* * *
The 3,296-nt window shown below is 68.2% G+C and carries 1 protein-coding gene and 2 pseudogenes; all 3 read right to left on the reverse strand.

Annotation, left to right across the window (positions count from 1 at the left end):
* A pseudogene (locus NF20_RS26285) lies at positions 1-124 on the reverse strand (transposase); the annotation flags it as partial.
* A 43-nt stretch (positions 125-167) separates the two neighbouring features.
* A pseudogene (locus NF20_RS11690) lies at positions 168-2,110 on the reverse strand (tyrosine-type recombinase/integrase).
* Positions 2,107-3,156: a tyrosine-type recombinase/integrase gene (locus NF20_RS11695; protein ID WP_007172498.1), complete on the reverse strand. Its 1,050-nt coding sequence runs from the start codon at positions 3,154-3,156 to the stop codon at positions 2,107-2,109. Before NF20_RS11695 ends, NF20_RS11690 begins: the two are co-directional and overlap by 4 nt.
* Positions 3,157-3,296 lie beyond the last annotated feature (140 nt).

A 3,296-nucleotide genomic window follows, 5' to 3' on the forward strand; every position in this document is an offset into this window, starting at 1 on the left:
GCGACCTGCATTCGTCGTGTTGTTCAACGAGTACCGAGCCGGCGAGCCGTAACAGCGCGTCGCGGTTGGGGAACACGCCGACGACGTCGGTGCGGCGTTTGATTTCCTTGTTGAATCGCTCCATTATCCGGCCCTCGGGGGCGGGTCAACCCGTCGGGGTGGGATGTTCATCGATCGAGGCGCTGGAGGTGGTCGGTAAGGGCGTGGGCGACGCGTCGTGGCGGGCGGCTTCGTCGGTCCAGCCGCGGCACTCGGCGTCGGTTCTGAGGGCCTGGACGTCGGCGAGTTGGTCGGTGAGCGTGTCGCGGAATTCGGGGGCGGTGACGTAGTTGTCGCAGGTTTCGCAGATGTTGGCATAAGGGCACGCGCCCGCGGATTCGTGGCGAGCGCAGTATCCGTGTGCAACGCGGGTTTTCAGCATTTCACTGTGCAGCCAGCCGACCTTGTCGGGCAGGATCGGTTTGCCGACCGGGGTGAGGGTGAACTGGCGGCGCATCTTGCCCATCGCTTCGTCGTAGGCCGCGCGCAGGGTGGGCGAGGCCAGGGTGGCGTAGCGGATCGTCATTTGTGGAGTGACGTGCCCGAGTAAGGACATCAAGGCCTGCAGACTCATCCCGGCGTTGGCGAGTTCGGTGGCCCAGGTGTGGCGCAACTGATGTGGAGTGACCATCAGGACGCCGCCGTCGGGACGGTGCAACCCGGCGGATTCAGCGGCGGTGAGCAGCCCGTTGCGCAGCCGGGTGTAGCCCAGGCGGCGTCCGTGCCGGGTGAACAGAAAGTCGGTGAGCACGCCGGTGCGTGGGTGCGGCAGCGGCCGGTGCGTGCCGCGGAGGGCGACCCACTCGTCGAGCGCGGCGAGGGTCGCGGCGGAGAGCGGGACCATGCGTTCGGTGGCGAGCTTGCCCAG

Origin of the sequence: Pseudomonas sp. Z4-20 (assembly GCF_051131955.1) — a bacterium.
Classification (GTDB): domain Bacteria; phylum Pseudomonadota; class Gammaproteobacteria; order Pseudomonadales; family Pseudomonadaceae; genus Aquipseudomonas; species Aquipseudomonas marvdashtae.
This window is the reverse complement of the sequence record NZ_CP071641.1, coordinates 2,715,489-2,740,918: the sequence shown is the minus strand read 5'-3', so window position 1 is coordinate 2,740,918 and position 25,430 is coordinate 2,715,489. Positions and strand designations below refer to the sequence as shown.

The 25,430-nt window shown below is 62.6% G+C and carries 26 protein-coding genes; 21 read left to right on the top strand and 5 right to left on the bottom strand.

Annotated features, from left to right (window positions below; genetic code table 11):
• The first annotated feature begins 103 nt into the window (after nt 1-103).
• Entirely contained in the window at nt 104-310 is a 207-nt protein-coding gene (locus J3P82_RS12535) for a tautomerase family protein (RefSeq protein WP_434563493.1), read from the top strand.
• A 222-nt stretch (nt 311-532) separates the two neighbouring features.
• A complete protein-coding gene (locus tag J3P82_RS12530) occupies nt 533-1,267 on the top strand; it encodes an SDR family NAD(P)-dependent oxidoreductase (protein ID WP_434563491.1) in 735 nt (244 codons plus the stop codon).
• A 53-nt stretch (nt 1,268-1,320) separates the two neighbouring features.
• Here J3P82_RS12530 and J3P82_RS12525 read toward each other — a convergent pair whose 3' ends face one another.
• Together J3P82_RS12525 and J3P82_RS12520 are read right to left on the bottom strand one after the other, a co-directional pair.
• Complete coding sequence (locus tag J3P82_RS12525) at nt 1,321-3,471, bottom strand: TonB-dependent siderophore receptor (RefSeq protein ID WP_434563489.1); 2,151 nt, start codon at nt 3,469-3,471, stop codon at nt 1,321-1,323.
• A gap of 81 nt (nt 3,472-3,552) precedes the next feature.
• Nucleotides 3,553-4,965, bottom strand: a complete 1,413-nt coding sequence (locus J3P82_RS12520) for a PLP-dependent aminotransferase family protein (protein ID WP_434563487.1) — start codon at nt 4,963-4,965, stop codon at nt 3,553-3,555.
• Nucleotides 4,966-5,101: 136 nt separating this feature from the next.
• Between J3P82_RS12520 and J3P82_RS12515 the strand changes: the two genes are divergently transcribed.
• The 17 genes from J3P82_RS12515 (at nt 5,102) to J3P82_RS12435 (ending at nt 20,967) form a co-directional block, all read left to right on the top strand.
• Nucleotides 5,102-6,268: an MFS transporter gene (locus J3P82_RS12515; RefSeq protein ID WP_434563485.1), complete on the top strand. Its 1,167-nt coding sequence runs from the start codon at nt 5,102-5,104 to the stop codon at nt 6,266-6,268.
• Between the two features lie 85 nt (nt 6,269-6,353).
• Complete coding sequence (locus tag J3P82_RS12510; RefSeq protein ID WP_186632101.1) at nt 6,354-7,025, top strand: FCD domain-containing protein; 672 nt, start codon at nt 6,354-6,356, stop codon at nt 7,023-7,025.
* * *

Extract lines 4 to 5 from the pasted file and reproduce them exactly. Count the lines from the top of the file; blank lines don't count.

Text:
* A 43-nt stretch (positions 125-167) separates the two neighbouring features.
* A pseudogene (locus NF20_RS11690) lies at positions 168-2,110 on the reverse strand (tyrosine-type recombinase/integrase).